53. F. P. Di Giorgio, G. L. Boulting, S. Bobrowicz, and K. C. Eggan, “Human embryonic stem cell-derived motor neurons are sensitive to the toxic effect of glial cells carrying an ALS-causing mutation,” Cell Stem Cell, vol. 3, no. 6, pp. 637–648, 2008. View at Publisher · View at Google Scholar · View at Scopus
  54. F. P. Di Giorgio, M. A. Carrasco, M. C. Siao, T. Maniatis, and K. Eggan, “Non-cell autonomous effect of glia on motor neurons in an embryonic stem cell-based ALS model,” Nature Neuroscience, vol. 10, no. 5, pp. 608–614, 2007. View at Publisher · View at Google Scholar · View at Scopus
  55. M. C. N. Marchetto, A. R. Muotri, Y. Mu, A. M. Smith, G. G. Cezar, and F. H. Gage, “Non-cell-autonomous effect of human SOD1 G37R astrocytes on motor neurons derived from human embryonic stem cells,” Cell Stem Cell, vol. 3, no. 6, pp. 649–657, 2008. View at Publisher · View at Google Scholar · View at Scopus
  56. M. R. Vargas, D. A. Johnson, D. W. Sirkis, A. Messing, and J. A. Johnson, “Nrf2 activation in astrocytes protects against neurodegeneration in mouse models of familial amyotrophic lateral sclerosis,” Journal of Neuroscience, vol. 28, no. 50, pp. 13574–13581, 2008. View at Publisher · View at Google Scholar · View at Scopus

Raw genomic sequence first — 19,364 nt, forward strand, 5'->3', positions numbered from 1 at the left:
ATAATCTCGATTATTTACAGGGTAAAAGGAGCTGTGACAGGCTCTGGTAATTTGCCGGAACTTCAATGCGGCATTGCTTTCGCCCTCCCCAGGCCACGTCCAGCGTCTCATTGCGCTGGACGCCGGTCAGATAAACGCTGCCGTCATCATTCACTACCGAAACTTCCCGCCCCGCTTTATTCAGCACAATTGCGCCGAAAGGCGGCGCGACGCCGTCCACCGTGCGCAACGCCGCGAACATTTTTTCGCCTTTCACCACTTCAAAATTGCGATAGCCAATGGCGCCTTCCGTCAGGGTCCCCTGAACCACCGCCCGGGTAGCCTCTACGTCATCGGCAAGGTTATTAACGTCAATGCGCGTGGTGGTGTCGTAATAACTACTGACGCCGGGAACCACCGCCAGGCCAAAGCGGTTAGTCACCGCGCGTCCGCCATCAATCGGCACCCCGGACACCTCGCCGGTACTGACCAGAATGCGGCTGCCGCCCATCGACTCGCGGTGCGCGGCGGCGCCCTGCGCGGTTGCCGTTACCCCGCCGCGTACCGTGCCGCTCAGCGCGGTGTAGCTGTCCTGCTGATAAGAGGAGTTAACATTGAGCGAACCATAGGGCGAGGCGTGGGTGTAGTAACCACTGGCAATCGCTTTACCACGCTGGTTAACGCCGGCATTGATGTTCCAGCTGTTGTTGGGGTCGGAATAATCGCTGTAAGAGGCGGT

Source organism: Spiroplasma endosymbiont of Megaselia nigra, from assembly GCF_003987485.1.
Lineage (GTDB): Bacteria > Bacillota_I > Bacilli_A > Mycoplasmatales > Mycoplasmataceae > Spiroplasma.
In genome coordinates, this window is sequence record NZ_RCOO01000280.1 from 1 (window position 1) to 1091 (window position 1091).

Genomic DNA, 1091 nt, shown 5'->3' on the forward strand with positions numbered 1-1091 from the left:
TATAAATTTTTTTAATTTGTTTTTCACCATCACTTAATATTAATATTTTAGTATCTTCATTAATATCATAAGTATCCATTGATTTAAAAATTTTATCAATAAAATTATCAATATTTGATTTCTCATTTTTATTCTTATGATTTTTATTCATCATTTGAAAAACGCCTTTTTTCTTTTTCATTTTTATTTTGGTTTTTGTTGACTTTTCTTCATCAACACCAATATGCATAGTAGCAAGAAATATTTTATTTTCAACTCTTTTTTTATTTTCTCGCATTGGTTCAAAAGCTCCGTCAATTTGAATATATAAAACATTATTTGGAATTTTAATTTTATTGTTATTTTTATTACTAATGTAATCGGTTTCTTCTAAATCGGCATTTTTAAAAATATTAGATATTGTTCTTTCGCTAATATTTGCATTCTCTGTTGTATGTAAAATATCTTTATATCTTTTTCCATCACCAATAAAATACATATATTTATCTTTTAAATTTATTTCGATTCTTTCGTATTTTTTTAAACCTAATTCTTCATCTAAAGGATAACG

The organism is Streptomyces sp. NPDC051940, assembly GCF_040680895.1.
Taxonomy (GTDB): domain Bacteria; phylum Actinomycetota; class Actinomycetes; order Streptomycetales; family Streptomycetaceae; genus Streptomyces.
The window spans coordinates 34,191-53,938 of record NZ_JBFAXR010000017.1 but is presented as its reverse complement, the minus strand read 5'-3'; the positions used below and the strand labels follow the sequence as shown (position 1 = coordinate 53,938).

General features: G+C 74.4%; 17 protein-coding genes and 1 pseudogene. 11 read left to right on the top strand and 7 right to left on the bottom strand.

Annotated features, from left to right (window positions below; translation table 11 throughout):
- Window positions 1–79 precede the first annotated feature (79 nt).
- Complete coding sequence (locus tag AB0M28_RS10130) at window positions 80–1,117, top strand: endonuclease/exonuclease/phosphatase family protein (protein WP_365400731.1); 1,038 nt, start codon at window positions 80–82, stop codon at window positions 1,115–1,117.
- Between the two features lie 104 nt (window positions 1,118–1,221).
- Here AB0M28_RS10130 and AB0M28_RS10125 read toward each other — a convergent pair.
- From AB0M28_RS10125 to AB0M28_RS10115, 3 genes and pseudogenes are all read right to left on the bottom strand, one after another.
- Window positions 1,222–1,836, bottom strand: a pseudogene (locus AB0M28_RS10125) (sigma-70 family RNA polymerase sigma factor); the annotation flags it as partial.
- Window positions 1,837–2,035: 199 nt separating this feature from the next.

57. A. C. Lepore, C. Dejea, J. Carmen et al., “Selective ablation of proliferating astrocytes does not affect disease outcome in either acute or chronic models of motor neuron degeneration,” Experimental Neurology, vol. 211, no. 2, pp. 423–432, 2008. View at Publisher · View at Google Scholar · View at Scopus
  58. J. R. Faulkner, J. E. Herrmann, M. J. Woo, K. E. Tansey, N. B. Doan, and M. V. Sofroniew, “Reactive astrocytes protect tissue and preserve function after spinal cord injury,” Journal of Neuroscience, vol. 24, no. 9, pp. 2143–2155, 2004. View at Publisher · View at Google Scholar · View at Scopus
  59. A. C. Lepore, B. Rauck, C. Dejea et al., “Focal transplantation-based astrocyte replacement is neuroprotective in a model of motor neuron disease,” Nature Neuroscience, vol. 11, no. 11, pp. 1294–1301, 2008. View at Publisher · View at Google Scholar · View at Scopus